The Three Arguments Against Atheism

No, I’m not going to refute atheism for you.

But over at edge.org, the conversation started at the Beyond Belief 2006 conference is continuing with a lively debate between Scott Atran and Sam Harris. A worthwhile read, but I want to focus on something Harris said near the closing of his rebuttal:

If there is an argument against “evangelical” atheists like Dawkins, Weinberg, and myself it must take one of these forms:

(1) Certain religious beliefs are true (or likely to be true); here’s why…
(2) Religious beliefs, while not likely to be true, are so useful that they are necessary; here’s the evidence…
(3) Many religious people are so irrational that it is simply too dangerous to criticize their beliefs. Please keep your mouth shut.

I thought this to be particularly insightful, because many of the arguments I run into these days are entirely tangential to the stratagems Harris lists. A short list of popular tangents:

  • Religious people are often good.
  • There are bad people who are/were atheists.
  • Economic and political circumstances drive people to do bad things.
  • Science cannot/has not answered all questions about origins/meaning.
  • It is impolite/impolitic to criticize others’ religion.
  • You don’t understand the religion(s) you are criticizing as deeply as the believers and/or scholars of that religion.
  • Atheists cannot disprove “God” (for some sufficiently vague definition of “God”.)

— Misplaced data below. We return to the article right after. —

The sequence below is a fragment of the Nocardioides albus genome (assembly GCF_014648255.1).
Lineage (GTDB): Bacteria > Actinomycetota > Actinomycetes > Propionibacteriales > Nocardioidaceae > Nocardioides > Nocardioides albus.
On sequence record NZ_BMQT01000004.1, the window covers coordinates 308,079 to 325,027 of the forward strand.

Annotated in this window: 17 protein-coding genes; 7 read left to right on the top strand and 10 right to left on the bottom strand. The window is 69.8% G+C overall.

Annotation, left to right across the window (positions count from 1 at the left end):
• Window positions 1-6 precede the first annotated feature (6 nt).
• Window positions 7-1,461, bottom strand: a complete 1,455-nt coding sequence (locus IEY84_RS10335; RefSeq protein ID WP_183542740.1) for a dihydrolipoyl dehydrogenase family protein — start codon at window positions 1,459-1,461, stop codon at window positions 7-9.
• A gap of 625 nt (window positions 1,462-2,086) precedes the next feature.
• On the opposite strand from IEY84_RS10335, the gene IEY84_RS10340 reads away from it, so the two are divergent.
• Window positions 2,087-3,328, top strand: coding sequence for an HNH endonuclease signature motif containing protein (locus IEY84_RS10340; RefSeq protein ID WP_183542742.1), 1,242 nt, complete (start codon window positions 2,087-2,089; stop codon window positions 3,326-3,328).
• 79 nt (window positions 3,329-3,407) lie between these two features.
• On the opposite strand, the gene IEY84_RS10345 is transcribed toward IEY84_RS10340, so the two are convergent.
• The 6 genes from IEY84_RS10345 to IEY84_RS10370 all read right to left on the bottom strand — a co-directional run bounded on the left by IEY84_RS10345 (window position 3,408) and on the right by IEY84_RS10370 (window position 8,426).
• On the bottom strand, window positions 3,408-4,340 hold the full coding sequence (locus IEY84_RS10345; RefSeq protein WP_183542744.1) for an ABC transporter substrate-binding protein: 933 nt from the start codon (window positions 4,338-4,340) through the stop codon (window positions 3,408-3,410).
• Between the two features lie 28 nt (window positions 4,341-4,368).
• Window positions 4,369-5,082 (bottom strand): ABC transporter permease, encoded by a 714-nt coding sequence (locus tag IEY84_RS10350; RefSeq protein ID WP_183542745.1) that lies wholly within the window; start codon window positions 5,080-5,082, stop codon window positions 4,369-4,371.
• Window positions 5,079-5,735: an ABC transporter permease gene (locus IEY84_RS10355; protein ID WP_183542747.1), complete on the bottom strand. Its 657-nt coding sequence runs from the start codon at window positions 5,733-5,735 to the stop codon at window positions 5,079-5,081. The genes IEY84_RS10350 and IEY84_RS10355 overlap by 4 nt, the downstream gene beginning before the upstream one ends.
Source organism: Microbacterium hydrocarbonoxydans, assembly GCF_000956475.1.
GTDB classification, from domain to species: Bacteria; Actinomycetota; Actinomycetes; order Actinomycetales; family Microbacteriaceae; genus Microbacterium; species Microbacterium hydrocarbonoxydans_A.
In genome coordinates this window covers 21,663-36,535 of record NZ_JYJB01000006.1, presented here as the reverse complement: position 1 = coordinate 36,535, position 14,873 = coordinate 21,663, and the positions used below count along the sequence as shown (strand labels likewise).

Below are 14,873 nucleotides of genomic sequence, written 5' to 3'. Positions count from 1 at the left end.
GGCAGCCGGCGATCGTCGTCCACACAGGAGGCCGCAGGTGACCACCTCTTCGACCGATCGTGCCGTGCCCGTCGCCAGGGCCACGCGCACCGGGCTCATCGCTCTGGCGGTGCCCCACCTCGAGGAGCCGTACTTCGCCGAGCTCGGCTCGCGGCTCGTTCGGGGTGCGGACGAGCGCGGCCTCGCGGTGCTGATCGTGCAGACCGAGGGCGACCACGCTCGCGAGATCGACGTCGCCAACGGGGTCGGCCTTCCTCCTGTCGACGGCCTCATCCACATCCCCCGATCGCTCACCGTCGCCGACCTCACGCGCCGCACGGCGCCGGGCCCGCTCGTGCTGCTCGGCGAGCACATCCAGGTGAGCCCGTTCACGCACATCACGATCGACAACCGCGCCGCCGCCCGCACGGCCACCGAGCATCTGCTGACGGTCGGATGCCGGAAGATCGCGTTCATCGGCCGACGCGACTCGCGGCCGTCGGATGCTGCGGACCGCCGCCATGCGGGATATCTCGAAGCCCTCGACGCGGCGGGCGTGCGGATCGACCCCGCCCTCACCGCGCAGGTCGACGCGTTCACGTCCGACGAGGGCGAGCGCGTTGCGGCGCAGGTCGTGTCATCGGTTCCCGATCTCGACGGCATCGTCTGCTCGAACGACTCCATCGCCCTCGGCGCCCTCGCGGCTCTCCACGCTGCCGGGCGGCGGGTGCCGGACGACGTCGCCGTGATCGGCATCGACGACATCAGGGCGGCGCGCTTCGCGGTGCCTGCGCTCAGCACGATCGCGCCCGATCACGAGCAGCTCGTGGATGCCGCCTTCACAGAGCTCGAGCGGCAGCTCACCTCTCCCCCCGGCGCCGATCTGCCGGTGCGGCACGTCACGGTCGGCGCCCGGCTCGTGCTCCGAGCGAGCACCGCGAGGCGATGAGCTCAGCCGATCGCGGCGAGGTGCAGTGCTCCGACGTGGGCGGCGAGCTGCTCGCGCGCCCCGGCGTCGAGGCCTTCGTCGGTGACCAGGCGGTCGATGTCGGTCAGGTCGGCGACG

These points, in and of themselves, are not fallacies. Yet, granting every single one of them will not diminish by one iota the force of the arguments made against superstition and dogmatism in general, and religion in particular.

Unfortunately, many of these points are regularly trotted out not only by believers who seem to think they somehow bolster the case for faith, but also by well-meaning scientists and philosophers who envision a lasting détente between science and religion.

As I don’t see religion going away any time soon, I can see times and places where temporary détente might be a good thing. However, I believe that mollifying dogmatists is ultimately a losing strategy. Our world has been in dire need of voices like those of Dawkins and Harris who are willing to play bad cop to the chorus of Templeton Prize-contender good cops. Calling the good cops on the carpet for attacking such tangents as listed above is one major contribution to the conversation the bad cops make, as Harris does so eloquently in his rebuttal.

So if you want to attack the arguments (or tactics) of “evangelical” atheists, by all means do so. But do it right and go for the three points that Harris raises instead of the litany of straw men that really add nothing to your position.

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